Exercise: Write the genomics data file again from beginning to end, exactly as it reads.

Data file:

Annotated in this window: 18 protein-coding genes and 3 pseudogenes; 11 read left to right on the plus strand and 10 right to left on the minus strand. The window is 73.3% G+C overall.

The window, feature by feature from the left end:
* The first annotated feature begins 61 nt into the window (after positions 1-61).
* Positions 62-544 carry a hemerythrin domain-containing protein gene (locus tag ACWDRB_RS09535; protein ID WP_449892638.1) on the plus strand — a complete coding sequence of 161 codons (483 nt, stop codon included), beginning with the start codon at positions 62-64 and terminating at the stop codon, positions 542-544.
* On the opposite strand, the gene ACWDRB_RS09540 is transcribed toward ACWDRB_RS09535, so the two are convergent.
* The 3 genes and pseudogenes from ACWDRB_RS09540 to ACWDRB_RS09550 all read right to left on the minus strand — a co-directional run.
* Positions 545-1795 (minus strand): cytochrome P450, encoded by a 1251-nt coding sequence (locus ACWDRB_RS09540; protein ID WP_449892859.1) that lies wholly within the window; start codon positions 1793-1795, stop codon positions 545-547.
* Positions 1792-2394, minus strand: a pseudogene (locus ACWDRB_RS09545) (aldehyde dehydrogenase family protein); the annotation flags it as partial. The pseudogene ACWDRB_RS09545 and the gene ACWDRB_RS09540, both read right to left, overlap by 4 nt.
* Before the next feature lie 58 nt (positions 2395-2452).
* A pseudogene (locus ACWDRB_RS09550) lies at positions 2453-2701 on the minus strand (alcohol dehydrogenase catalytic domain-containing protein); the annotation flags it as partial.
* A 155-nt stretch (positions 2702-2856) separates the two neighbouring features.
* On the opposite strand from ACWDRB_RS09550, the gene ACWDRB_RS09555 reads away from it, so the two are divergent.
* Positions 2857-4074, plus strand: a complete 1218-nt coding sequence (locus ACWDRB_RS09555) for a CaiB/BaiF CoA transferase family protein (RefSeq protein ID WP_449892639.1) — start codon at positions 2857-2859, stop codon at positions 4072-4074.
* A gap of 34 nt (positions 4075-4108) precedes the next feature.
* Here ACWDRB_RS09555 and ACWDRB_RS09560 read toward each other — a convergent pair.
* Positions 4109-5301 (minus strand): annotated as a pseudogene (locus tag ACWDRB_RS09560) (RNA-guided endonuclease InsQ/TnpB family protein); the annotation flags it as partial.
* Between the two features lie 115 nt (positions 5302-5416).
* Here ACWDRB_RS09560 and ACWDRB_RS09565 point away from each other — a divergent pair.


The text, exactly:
Annotated in this window: 18 protein-coding genes and 3 pseudogenes; 11 read left to right on the plus strand and 10 right to left on the minus strand. The window is 73.3% G+C overall.

The window, feature by feature from the left end:
* The first annotated feature begins 61 nt into the window (after positions 1-61).
* Positions 62-544 carry a hemerythrin domain-containing protein gene (locus tag ACWDRB_RS09535; protein ID WP_449892638.1) on the plus strand — a complete coding sequence of 161 codons (483 nt, stop codon included), beginning with the start codon at positions 62-64 and terminating at the stop codon, positions 542-544.
* On the opposite strand, the gene ACWDRB_RS09540 is transcribed toward ACWDRB_RS09535, so the two are convergent.
* The 3 genes and pseudogenes from ACWDRB_RS09540 to ACWDRB_RS09550 all read right to left on the minus strand — a co-directional run.
* Positions 545-1795 (minus strand): cytochrome P450, encoded by a 1251-nt coding sequence (locus ACWDRB_RS09540; protein ID WP_449892859.1) that lies wholly within the window; start codon positions 1793-1795, stop codon positions 545-547.
* Positions 1792-2394, minus strand: a pseudogene (locus ACWDRB_RS09545) (aldehyde dehydrogenase family protein); the annotation flags it as partial. The pseudogene ACWDRB_RS09545 and the gene ACWDRB_RS09540, both read right to left, overlap by 4 nt.
* Before the next feature lie 58 nt (positions 2395-2452).
* A pseudogene (locus ACWDRB_RS09550) lies at positions 2453-2701 on the minus strand (alcohol dehydrogenase catalytic domain-containing protein); the annotation flags it as partial.
* A 155-nt stretch (positions 2702-2856) separates the two neighbouring features.
* On the opposite strand from ACWDRB_RS09550, the gene ACWDRB_RS09555 reads away from it, so the two are divergent.
* Positions 2857-4074, plus strand: a complete 1218-nt coding sequence (locus ACWDRB_RS09555) for a CaiB/BaiF CoA transferase family protein (RefSeq protein ID WP_449892639.1) — start codon at positions 2857-2859, stop codon at positions 4072-4074.
* A gap of 34 nt (positions 4075-4108) precedes the next feature.
* Here ACWDRB_RS09555 and ACWDRB_RS09560 read toward each other — a convergent pair.
* Positions 4109-5301 (minus strand): annotated as a pseudogene (locus tag ACWDRB_RS09560) (RNA-guided endonuclease InsQ/TnpB family protein); the annotation flags it as partial.
* Between the two features lie 115 nt (positions 5302-5416).
* Here ACWDRB_RS09560 and ACWDRB_RS09565 point away from each other — a divergent pair.